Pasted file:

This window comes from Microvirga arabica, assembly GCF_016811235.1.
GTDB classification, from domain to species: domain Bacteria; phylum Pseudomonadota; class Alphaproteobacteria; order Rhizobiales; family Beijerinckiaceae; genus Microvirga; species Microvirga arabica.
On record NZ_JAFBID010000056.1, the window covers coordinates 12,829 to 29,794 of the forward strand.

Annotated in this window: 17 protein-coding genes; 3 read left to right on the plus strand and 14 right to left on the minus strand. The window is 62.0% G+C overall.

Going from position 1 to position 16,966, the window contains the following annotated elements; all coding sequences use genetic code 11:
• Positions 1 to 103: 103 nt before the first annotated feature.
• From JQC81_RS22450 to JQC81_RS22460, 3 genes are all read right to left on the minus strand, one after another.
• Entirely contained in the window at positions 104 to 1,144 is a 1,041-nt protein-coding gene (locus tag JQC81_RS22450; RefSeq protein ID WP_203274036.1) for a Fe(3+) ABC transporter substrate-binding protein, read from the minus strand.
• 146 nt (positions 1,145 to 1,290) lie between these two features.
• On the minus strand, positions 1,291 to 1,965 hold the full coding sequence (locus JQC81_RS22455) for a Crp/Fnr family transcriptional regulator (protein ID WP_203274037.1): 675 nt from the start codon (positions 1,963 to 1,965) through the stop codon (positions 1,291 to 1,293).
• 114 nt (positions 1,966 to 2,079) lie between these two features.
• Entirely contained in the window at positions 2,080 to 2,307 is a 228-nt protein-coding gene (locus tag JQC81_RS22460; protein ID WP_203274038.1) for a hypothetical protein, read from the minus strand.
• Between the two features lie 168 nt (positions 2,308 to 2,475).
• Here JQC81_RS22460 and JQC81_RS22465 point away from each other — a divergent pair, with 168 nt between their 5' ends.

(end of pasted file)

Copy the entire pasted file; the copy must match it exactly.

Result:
This window comes from Microvirga arabica, assembly GCF_016811235.1.
GTDB classification, from domain to species: domain Bacteria; phylum Pseudomonadota; class Alphaproteobacteria; order Rhizobiales; family Beijerinckiaceae; genus Microvirga; species Microvirga arabica.
On record NZ_JAFBID010000056.1, the window covers coordinates 12,829 to 29,794 of the forward strand.

Annotated in this window: 17 protein-coding genes; 3 read left to right on the plus strand and 14 right to left on the minus strand. The window is 62.0% G+C overall.

Going from position 1 to position 16,966, the window contains the following annotated elements; all coding sequences use genetic code 11:
• Positions 1 to 103: 103 nt before the first annotated feature.
• From JQC81_RS22450 to JQC81_RS22460, 3 genes are all read right to left on the minus strand, one after another.
• Entirely contained in the window at positions 104 to 1,144 is a 1,041-nt protein-coding gene (locus tag JQC81_RS22450; RefSeq protein ID WP_203274036.1) for a Fe(3+) ABC transporter substrate-binding protein, read from the minus strand.
• 146 nt (positions 1,145 to 1,290) lie between these two features.
• On the minus strand, positions 1,291 to 1,965 hold the full coding sequence (locus JQC81_RS22455) for a Crp/Fnr family transcriptional regulator (protein ID WP_203274037.1): 675 nt from the start codon (positions 1,963 to 1,965) through the stop codon (positions 1,291 to 1,293).
• 114 nt (positions 1,966 to 2,079) lie between these two features.
• Entirely contained in the window at positions 2,080 to 2,307 is a 228-nt protein-coding gene (locus tag JQC81_RS22460; protein ID WP_203274038.1) for a hypothetical protein, read from the minus strand.
• Between the two features lie 168 nt (positions 2,308 to 2,475).
• Here JQC81_RS22460 and JQC81_RS22465 point away from each other — a divergent pair, with 168 nt between their 5' ends.